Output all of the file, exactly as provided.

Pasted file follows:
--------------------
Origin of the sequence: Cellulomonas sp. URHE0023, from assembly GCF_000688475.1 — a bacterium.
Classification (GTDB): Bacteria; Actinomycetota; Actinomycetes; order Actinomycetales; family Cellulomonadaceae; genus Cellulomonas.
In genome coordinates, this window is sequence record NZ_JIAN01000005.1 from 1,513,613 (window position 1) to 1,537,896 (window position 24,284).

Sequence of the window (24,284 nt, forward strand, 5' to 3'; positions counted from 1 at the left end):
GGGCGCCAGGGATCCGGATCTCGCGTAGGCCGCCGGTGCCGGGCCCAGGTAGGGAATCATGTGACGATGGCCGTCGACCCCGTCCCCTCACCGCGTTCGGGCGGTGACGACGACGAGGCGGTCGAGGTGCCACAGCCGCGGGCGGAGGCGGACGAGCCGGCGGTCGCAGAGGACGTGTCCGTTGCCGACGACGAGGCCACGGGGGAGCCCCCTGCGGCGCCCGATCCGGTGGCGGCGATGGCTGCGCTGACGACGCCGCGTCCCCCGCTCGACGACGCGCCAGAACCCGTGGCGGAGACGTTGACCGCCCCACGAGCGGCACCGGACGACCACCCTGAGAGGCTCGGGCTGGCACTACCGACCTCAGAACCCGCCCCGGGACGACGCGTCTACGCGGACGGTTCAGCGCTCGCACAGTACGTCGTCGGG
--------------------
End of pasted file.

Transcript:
Origin of the sequence: Cellulomonas sp. URHE0023, from assembly GCF_000688475.1 — a bacterium.
Classification (GTDB): Bacteria; Actinomycetota; Actinomycetes; order Actinomycetales; family Cellulomonadaceae; genus Cellulomonas.
In genome coordinates, this window is sequence record NZ_JIAN01000005.1 from 1,513,613 (window position 1) to 1,537,896 (window position 24,284).

Sequence of the window (24,284 nt, forward strand, 5' to 3'; positions counted from 1 at the left end):
GGGCGCCAGGGATCCGGATCTCGCGTAGGCCGCCGGTGCCGGGCCCAGGTAGGGAATCATGTGACGATGGCCGTCGACCCCGTCCCCTCACCGCGTTCGGGCGGTGACGACGACGAGGCGGTCGAGGTGCCACAGCCGCGGGCGGAGGCGGACGAGCCGGCGGTCGCAGAGGACGTGTCCGTTGCCGACGACGAGGCCACGGGGGAGCCCCCTGCGGCGCCCGATCCGGTGGCGGCGATGGCTGCGCTGACGACGCCGCGTCCCCCGCTCGACGACGCGCCAGAACCCGTGGCGGAGACGTTGACCGCCCCACGAGCGGCACCGGACGACCACCCTGAGAGGCTCGGGCTGGCACTACCGACCTCAGAACCCGCCCCGGGACGACGCGTCTACGCGGACGGTTCAGCGCTCGCACAGTACGTCGTCGGG